There is increasing evidence that exposure to high levels of polluted air may increase breast cancer risk. Early exposures - in utero, during infancy and teenage years - may be especially harmful. Sources of outdoor air pollution include road traffic, industry and farming activities. Small particles from building fibres, biological contaminants such as fungal spores and chemical contaminants from tobacco smoke, household items and cleaning products may all contribute to polluted indoor air. We can do a number of things to reduce our exposure to air pollution such as reducing our use of pesticides and cleaning products that contain harmful ingredients, not smoking indoors and limiting physical exertion on high air pollution days, especially when outdoors or near air pollution sources.
Short Background Briefing: Air pollution
Air pollution is thought to contribute to more than 40,000 deaths each year in the UK (1). It has been linked to a range of illnesses and conditions, including lung cancer, asthma, stroke, heart disease and dementia. There is increasing evidence that links high levels of air pollution to breast cancer. More research is needed to prove the link conclusively.
Sources of air pollution
Road traffic, factories, power stations, waste plants (e.g. landfill and incinerators) and some farming activities can all contribute to outdoor air pollution. Common pollutants include particulate matter (fine particles, e.g. PM2.5 which are 2.5 micrometres in size), carbon monoxide (CO), nitrogen oxides (NOx) sulphur dioxide, ammonia, polycyclic aromatic hydrocarbons (PAHs) and suspended pesticide particles.
Indoor air pollution arises from building materials (e.g. asbestos fibres), fires, gas cookers and wood-burning stoves (that can emit PM2.5, CO and NO2), tobacco smoke, mould and chemicals released into the air from household items such as flame retardants in upholstery, and “endocrine disrupting chemicals” (also known as EDCs or hormone disrupting chemicals) from products such as air fresheners, kitchen cleaners and other sprays.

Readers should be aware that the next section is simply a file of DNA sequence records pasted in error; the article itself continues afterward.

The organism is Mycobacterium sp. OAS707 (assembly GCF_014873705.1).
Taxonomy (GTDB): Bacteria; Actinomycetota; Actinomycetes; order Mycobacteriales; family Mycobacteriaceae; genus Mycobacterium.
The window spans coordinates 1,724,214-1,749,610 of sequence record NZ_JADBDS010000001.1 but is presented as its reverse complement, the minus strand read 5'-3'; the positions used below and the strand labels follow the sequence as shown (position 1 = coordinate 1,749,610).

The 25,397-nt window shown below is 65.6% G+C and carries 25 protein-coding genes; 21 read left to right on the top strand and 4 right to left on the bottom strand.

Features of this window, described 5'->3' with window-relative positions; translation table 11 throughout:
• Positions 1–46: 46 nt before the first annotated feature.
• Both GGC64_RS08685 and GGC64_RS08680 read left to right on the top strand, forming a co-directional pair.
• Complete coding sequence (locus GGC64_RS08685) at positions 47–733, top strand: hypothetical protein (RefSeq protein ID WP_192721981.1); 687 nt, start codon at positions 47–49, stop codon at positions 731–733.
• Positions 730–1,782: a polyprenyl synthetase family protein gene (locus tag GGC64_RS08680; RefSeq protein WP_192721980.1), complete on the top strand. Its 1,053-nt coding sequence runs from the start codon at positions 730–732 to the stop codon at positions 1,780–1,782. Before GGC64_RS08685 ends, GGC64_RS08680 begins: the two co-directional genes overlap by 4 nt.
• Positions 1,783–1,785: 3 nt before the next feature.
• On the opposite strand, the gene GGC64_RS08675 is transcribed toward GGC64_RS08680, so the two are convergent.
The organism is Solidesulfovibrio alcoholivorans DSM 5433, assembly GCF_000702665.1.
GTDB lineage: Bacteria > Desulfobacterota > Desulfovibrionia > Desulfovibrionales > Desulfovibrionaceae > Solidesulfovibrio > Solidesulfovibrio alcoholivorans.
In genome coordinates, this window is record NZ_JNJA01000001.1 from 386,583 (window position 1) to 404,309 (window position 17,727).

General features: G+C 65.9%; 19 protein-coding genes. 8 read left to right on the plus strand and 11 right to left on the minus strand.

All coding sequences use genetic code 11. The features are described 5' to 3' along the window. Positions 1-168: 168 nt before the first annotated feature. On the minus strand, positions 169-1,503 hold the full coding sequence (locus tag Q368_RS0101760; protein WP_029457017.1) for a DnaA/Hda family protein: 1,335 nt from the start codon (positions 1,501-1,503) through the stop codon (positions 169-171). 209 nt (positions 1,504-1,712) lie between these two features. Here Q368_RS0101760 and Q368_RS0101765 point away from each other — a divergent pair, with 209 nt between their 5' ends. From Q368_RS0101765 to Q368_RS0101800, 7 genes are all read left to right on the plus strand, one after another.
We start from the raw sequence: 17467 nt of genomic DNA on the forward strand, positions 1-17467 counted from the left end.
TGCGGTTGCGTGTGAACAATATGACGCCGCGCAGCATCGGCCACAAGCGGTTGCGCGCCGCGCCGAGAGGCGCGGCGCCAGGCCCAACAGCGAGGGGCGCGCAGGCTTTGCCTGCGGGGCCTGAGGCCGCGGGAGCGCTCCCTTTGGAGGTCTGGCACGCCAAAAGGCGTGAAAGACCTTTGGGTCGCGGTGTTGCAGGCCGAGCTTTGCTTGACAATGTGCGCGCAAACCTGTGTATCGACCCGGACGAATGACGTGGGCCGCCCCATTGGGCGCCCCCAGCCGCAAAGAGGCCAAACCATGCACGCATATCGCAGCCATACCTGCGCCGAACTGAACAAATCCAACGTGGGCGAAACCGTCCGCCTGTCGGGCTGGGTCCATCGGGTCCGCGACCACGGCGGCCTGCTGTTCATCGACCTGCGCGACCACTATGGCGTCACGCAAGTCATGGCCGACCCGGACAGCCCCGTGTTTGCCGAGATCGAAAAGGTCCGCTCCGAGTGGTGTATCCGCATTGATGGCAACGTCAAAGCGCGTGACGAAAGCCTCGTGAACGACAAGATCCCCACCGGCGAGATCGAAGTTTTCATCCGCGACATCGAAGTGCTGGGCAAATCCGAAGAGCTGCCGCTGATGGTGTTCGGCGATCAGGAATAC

What is the evidence that air pollution is linked to breast cancer?
Some chemicals in polluted air are carcinogens (are known to cause cancer) e.g. benzene can cause breast cancer (2). Others are EDCs which have the ability to mimic the natural hormone, oestrogen. Oestrogen is known to increase breast cancer risk (3) and oestrogen mimics, which trigger similar reactions in the body, are also thought to increase risk. Particulate matter found in outdoor and indoor air pollution and EDCs such as phthalates, musks and alkylphenols in indoor air pollution may also act as oestrogen mimics (4), potentially increasing breast cancer risk. For more details about EDCs and oestrogen mimics, see our webpage on EDCs.
Several recent large-scale studies have identified a link between air pollution and breast cancer risk. A European study that examined long-term exposure to air pollution and postmenopausal breast cancer found evidence exposure to traffic-related nitrogen oxides was associated with increased incidence (5). US studies have suggested that long-term exposure to particulate matter and polycyclic aromatic hydrocarbons (6, 7) in polluted air are associated with a higher risk of breast cancer. Another study suggests that exposure to PM2.5 in air pollution contributes to higher breast density (8), a significant breast cancer risk factor. However, not all studies demonstrate a link between breast cancer and air pollution. A nationwide US study found no association between exposure to air pollutants during adulthood and risk of breast cancer (9). Differences may relate partly to timing of exposure, with early exposures potentially more significant.
How is air quality regulated?
Action to improve outdoor air quality is largely driven by EU legislation. Air quality directives set legally binding limits for levels of major air pollutants that impact public health. The UK has often been in breach of these limits in multiple areas across the country (10). Indoor air quality is more difficult to regulate, although recent bans on smoking in public places and in cars carrying children are examples of improved regulation. Some building regulations designed to improve energy efficiency, have made indoor air pollution worse by reducing ventilation. For more details, see our full brief on air pollution.
How can I reduce my exposure to air pollution ?
- Avoid jogging or walking along busy roads where possible, especially when forecasts indicate high pollution levels (you can check these on the Defra website).
- Minimise or avoid the use of garden and indoor pesticides.
- Do not smoke inside your home.
- Properly maintain boilers, stoves, fires and other appliances that burn fuel of any kind.
- Treat condensation and remove mould.
- Choose less flammable materials such as wool and cotton for home furnishings.
- Avoid synthetic fragrances used in cleaners, detergents, washing powders and air fresheners.
- Vacuum and damp dust regularly and avoid using chemical sprays to remove household dust
For a list of references cited above please see here.
For more detailed scientific information on air pollution download our full brief here.
Read about the Royal College of Physicians key recommendations for reducing air pollution and their progress report on indoor air pollution (here), and their publication “Every breath we take: the lifelong impact of air pollution” (here).
Page last update June 21, 2018